Field Report: Making Talent Decisions Less Biased II


2 min readJan 28, 2019


Tech company had low promotion of female employees in specific departments in 2017. Client CHRO suspected bias in favour of male employees at performances review.

Our analysis of performance reviews found no bias during performance review. Issue was disproportionate assigning of high impact project to a few (male) employees.


The CHRO at a Security Technology company contacted GapJumpers to help revamp the performance review system in place. The purpose of the engagement was to make the promotion process more transparent and equitable.

GapJumpers analysed three years of performance reviews documents to figure out if the CHRO hypothesis was correct.

Over the last 2 years our in house machine learning team has been building an algorithm to uncover bottlenecks in performance review processes.

The algorithmic analysis (un)covers various aspects:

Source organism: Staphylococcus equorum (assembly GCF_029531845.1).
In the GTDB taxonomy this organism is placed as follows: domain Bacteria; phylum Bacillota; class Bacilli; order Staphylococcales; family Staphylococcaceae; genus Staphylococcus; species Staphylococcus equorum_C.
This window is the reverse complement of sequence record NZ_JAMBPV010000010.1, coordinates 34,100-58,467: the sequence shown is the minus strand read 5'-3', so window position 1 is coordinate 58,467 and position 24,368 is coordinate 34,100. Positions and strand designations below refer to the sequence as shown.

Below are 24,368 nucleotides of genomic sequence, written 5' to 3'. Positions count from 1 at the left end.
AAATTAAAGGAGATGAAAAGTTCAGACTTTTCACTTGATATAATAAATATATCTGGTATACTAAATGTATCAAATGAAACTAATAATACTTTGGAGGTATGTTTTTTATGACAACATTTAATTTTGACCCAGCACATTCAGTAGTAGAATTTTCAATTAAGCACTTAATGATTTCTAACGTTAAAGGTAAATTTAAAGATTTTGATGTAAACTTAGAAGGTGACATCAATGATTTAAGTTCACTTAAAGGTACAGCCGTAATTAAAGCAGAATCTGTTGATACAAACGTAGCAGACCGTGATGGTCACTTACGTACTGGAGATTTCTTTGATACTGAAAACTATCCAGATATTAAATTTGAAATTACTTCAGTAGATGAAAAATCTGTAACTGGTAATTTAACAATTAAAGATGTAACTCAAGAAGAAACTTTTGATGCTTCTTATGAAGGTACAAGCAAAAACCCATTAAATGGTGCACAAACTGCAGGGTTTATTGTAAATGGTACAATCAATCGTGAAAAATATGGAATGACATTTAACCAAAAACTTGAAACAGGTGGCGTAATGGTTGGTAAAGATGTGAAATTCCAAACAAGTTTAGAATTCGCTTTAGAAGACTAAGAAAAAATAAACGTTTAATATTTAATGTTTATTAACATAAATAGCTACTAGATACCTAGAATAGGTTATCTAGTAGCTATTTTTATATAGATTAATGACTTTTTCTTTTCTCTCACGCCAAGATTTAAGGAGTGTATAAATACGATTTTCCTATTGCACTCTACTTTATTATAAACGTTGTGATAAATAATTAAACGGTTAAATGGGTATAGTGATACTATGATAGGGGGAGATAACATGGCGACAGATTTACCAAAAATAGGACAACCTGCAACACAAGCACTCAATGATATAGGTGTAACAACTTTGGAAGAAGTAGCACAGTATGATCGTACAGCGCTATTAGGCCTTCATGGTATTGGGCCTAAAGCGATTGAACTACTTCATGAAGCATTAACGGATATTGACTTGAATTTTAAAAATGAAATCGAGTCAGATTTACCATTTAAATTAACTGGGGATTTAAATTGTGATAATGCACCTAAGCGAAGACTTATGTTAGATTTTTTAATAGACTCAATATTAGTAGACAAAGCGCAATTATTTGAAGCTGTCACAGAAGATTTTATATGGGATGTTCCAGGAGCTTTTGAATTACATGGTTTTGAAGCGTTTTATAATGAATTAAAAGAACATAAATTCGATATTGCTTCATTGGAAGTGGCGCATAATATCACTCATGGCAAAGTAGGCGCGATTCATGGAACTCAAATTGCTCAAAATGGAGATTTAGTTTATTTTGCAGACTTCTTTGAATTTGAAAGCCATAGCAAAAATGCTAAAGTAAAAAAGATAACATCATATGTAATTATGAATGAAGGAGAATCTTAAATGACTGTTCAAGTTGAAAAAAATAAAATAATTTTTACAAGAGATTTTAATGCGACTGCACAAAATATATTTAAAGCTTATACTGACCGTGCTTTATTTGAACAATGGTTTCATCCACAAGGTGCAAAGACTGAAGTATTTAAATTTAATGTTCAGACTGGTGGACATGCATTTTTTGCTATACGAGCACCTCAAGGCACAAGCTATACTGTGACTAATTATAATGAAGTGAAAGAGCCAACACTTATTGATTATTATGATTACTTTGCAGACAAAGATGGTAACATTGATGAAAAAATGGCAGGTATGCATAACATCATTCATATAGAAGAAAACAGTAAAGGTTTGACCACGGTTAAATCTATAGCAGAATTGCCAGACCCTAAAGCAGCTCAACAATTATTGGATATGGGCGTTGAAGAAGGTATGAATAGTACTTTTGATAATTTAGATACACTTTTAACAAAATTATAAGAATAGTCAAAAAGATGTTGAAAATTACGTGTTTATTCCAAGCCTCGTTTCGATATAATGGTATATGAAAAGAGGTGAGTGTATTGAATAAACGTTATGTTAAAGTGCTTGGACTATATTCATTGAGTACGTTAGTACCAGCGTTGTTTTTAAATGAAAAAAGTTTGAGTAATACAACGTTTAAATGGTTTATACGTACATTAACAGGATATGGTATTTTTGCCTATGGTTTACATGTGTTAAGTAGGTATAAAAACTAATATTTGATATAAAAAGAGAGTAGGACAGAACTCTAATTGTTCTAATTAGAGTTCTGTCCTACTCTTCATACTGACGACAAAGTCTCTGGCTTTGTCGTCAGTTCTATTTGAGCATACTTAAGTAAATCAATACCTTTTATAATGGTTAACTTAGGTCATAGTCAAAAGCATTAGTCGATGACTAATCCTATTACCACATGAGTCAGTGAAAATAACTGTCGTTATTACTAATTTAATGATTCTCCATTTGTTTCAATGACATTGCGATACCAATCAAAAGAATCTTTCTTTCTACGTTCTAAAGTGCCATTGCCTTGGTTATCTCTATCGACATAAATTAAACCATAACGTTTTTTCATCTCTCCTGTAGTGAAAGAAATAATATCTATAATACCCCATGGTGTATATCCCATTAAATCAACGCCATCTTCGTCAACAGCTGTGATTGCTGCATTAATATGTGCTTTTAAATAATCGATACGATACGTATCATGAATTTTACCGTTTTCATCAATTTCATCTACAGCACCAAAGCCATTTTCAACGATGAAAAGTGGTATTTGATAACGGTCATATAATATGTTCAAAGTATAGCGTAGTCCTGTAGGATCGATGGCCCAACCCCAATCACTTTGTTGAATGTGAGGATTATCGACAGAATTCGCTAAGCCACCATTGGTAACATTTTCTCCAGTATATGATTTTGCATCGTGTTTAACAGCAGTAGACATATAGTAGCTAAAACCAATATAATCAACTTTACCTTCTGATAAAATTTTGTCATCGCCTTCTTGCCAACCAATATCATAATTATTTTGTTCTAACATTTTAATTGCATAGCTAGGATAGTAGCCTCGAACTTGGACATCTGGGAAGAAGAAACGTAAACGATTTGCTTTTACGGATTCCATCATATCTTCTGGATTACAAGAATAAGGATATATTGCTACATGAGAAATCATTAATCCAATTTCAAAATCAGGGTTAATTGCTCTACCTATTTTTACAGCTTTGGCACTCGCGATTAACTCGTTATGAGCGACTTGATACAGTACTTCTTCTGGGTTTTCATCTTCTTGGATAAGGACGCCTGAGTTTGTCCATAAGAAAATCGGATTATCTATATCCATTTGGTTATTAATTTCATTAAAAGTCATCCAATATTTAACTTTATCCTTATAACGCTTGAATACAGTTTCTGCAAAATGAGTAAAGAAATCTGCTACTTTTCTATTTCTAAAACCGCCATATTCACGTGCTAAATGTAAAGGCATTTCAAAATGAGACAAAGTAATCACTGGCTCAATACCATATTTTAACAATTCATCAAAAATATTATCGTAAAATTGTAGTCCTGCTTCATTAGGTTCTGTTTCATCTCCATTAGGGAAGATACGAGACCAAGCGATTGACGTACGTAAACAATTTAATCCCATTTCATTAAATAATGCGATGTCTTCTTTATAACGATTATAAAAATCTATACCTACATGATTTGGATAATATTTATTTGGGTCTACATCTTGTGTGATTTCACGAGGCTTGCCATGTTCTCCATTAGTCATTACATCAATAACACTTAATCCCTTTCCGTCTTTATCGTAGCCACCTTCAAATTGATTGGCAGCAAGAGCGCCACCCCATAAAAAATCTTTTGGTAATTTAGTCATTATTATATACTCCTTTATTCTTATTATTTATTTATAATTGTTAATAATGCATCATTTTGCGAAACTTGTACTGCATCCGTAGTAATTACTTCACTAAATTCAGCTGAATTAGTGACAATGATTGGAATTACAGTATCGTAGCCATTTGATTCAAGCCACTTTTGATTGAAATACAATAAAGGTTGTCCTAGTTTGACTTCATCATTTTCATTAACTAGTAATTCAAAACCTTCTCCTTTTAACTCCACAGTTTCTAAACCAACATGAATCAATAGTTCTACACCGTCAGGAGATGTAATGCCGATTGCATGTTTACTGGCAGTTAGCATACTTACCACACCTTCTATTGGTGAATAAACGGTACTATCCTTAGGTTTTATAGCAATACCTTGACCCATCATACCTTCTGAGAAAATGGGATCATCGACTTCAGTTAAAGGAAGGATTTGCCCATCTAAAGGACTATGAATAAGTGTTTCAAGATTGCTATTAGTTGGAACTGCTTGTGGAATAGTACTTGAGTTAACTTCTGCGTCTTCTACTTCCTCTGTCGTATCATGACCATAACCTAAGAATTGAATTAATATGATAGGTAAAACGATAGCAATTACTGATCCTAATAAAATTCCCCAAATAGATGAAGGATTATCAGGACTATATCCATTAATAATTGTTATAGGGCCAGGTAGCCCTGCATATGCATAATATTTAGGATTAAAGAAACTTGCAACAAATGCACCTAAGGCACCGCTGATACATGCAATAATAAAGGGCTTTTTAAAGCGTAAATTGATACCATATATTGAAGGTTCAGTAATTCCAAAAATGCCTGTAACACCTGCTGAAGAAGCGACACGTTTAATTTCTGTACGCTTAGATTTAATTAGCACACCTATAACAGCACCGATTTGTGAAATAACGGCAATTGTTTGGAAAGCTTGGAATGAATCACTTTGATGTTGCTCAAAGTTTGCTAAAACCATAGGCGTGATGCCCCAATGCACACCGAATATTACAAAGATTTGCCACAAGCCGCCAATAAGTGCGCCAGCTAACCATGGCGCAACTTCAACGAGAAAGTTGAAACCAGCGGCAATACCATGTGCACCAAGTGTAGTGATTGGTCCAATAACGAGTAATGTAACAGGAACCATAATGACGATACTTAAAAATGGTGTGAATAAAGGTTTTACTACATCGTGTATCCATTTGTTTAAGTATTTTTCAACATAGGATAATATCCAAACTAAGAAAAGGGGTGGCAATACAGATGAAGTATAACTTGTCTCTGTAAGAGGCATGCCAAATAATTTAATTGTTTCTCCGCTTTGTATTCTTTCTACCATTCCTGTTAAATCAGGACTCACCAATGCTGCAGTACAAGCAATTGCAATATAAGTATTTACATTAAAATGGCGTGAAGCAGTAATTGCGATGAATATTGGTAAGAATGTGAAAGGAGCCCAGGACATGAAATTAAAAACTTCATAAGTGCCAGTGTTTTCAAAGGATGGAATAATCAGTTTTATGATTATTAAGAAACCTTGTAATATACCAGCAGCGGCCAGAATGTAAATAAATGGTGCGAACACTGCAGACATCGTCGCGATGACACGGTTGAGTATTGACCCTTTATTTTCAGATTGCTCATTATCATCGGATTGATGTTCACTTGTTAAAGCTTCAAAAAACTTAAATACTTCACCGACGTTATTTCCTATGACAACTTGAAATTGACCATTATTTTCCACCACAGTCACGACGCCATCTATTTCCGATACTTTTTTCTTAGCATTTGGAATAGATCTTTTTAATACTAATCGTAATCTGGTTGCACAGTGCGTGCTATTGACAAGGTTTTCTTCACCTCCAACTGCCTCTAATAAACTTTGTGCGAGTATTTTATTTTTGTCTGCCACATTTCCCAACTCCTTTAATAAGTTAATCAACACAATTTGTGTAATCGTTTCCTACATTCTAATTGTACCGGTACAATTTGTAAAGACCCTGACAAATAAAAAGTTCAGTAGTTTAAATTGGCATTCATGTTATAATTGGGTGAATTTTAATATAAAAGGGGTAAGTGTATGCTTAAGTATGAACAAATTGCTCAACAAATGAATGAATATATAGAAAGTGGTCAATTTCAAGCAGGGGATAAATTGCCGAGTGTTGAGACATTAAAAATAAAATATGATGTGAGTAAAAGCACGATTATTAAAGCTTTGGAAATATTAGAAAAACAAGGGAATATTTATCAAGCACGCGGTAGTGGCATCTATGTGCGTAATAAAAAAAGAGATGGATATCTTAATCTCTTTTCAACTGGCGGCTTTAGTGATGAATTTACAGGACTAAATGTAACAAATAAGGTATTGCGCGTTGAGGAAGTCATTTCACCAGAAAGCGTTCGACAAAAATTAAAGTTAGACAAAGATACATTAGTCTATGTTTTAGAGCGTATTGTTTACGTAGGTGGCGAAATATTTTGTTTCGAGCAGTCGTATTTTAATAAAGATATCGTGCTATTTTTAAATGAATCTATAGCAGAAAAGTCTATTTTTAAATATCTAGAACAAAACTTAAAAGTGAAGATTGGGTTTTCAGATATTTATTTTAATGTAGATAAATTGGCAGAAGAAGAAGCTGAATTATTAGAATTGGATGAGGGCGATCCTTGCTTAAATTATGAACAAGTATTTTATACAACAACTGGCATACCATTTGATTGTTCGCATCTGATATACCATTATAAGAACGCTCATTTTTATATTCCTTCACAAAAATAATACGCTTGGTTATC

• The content of the reviews.
  • The questions being asked.
  • The criteria for scoring.
  • The company succession plan documents
  • The behavioural data of high performers

Built via analysis of 250.000 performance review data sets from various clients, we deployed our algorithm on the data set of this client.

“While we always tinker with our performance review process, we’ve never been able to step back and review years of reviews to understand what actually happens VS what we think happens re: employee promotion & reviews.

Now we finally did and now we really know, so we could make changes that actually have an impact.”

CHRO, Client


What we found through the analysis of the client data set, concurred with a larger trend that we’ve seen at other clients:

The bottleneck was not at review stage, it was at task assignment stage

The manager reviews of female employees were consistently positive and female employees ranked in top tiers of scoring.

The issues was that the work that was being judged had a lower impact quotient than the work being reviewed of male colleagues.

The female employees had 42% less high impact project on the annual review sheet compared to male employees.

Armed with this understanding, GJ and client made the project assignment process more equitable, which lead to an 80% increase in female employees being promoted in 2018 compared to 2017.




Focusing on male managers needs & anxiety to create more diverse & inclusive workplaces